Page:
shane at zope.com
Fri Jul 25 23:50:03 CEST 2003
Scott David Daniels wrote:
> You _might_ want some static typing information as program
> documentation or to enable efficient program translation. The
> types sig was interested in allowing type annotation where
> possible. Remember, the type you might want may be more like
> "what protocol must these objects (the ones passing through
> this variable) follow" than "what are the construction details
> of these objects".
> I would like to see interface descriptions describing what
> kinds of parameters are required and results produced for
> packages that I am considering using. If there were a single
> central-python-endorsed form for those descriptions even better.
> If the descriptions can be mechanically read, and at least
> sometimes mechincally checked (possibly slowly, possibly only
> for slow execution), I might use such a system to check a module
> before announcing it to the world.
Well, here's a pattern I've been trying out for this purpose: use assert
statements at the top of the function.
def foo(bar, baz):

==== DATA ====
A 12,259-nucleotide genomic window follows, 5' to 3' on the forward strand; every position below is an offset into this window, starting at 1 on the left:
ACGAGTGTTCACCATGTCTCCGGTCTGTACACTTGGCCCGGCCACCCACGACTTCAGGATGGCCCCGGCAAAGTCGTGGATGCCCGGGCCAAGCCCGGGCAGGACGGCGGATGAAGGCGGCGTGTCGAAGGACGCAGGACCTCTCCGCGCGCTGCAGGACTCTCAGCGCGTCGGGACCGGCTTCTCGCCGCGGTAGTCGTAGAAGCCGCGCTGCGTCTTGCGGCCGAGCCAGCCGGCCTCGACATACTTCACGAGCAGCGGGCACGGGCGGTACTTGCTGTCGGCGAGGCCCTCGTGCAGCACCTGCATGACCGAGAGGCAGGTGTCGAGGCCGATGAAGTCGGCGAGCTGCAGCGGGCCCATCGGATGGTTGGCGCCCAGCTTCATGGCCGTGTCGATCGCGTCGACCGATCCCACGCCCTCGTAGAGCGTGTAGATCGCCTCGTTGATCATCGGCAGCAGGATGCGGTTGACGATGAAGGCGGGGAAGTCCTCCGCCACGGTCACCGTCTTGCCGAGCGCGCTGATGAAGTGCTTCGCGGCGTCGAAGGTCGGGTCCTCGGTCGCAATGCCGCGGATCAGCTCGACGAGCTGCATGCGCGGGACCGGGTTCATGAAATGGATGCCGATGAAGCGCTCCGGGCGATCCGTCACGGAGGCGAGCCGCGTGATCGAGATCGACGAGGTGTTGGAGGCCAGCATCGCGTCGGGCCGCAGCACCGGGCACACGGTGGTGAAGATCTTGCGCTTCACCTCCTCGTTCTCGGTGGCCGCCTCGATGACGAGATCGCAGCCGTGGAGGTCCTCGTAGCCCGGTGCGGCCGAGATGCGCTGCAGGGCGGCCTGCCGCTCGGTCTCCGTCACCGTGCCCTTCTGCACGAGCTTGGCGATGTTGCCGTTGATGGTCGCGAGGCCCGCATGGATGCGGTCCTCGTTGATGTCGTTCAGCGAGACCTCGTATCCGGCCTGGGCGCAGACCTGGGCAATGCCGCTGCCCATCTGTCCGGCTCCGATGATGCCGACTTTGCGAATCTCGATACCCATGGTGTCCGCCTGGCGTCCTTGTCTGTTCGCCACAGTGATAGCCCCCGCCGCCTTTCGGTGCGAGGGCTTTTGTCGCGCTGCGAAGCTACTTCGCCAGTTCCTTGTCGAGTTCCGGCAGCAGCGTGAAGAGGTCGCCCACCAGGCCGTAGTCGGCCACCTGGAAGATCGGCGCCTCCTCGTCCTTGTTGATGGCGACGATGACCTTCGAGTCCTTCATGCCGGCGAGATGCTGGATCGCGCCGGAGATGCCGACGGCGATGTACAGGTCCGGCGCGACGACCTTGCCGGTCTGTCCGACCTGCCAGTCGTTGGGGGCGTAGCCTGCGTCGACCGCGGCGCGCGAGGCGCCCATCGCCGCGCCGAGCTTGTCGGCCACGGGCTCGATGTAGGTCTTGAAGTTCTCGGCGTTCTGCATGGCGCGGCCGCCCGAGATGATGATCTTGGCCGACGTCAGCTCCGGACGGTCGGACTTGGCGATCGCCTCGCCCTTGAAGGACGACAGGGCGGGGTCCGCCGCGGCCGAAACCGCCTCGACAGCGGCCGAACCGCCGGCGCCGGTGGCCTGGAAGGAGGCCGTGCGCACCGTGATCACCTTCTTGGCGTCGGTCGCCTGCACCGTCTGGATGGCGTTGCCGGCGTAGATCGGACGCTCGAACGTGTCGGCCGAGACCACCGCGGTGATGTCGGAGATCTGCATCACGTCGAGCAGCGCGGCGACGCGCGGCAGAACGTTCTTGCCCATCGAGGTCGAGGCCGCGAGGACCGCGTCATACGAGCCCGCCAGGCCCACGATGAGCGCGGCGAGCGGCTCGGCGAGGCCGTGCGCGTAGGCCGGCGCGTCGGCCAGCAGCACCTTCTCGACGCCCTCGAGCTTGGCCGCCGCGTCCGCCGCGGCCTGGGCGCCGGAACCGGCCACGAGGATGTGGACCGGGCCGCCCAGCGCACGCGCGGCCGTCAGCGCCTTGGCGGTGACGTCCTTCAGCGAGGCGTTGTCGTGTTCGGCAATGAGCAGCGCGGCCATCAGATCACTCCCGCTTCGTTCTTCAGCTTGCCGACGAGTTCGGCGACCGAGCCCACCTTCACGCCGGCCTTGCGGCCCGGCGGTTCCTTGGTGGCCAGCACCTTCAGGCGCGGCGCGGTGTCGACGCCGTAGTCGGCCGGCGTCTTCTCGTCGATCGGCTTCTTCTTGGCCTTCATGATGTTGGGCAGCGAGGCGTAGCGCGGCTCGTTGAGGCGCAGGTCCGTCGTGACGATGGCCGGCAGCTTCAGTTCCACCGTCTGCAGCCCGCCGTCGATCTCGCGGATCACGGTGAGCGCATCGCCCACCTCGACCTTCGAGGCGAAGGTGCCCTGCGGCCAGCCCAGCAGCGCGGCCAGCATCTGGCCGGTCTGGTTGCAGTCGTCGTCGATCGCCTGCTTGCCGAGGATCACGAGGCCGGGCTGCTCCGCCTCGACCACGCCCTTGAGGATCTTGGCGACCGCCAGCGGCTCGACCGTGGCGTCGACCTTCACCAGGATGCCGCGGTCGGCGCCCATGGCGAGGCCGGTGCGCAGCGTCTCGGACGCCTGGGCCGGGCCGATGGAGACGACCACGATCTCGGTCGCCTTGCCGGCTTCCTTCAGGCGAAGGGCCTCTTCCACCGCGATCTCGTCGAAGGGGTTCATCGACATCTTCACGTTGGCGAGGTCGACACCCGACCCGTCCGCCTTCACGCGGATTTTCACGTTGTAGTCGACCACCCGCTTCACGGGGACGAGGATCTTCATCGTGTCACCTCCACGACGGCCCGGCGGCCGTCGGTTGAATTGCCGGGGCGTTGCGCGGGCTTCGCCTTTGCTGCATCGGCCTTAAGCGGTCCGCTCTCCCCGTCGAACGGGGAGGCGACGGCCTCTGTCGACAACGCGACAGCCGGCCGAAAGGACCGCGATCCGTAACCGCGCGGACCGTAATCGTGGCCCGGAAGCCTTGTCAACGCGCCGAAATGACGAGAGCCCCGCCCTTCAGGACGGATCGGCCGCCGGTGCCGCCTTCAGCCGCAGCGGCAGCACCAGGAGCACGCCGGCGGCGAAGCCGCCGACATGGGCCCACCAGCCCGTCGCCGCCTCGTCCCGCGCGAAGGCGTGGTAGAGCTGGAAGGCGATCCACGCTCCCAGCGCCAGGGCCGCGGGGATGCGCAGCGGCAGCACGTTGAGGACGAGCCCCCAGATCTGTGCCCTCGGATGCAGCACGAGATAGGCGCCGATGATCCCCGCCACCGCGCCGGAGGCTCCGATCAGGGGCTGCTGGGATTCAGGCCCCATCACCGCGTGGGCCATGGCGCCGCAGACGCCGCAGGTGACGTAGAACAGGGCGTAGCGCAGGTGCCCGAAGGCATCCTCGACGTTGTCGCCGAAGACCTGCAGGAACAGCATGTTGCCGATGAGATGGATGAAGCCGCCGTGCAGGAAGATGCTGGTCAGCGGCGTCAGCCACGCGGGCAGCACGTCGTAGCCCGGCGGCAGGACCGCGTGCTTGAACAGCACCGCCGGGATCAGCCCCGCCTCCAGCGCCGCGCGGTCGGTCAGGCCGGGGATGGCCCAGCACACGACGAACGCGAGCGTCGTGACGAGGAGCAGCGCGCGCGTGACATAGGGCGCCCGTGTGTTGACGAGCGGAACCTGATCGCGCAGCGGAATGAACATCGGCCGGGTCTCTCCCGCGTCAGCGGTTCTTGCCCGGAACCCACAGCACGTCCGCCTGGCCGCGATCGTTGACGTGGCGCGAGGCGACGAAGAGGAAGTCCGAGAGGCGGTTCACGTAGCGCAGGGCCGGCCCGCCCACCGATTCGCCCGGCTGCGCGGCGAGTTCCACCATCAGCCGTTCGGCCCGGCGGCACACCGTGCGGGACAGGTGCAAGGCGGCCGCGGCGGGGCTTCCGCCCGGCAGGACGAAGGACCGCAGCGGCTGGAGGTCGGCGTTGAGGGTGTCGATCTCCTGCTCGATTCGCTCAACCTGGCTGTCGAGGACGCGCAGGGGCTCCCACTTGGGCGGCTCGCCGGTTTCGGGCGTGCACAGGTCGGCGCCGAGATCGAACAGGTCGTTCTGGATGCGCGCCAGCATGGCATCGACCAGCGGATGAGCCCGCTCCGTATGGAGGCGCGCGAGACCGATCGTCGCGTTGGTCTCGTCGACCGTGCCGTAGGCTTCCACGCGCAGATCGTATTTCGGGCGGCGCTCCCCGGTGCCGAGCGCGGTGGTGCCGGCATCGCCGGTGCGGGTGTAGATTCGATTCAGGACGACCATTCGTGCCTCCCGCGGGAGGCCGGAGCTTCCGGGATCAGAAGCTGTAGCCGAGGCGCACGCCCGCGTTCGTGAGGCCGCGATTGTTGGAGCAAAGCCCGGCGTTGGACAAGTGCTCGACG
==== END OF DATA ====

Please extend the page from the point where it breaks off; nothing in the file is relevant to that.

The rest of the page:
assert isinstance(bar, int)
assert isinstance(baz, str)
It has the following nice properties:
- The type checks are useful for debugging and can be optimized away.
- The intent is obvious.
- No changes to Python are necessary.
- You could easily parse the assert statements for type documentation
(as long as the statements are kept simple.)
- It avoids the need for some kind of docstring markup language.
I'm quite happy with the pattern, although there are a couple of
negative points that I can think of:
- It's a bit verbose, although that verbosity enables you to perform
bounds checking and operate with other type systems like Zope's interfaces.
- You can't specify the type of the return values this way.
What do you think? Should this become a common idiom?
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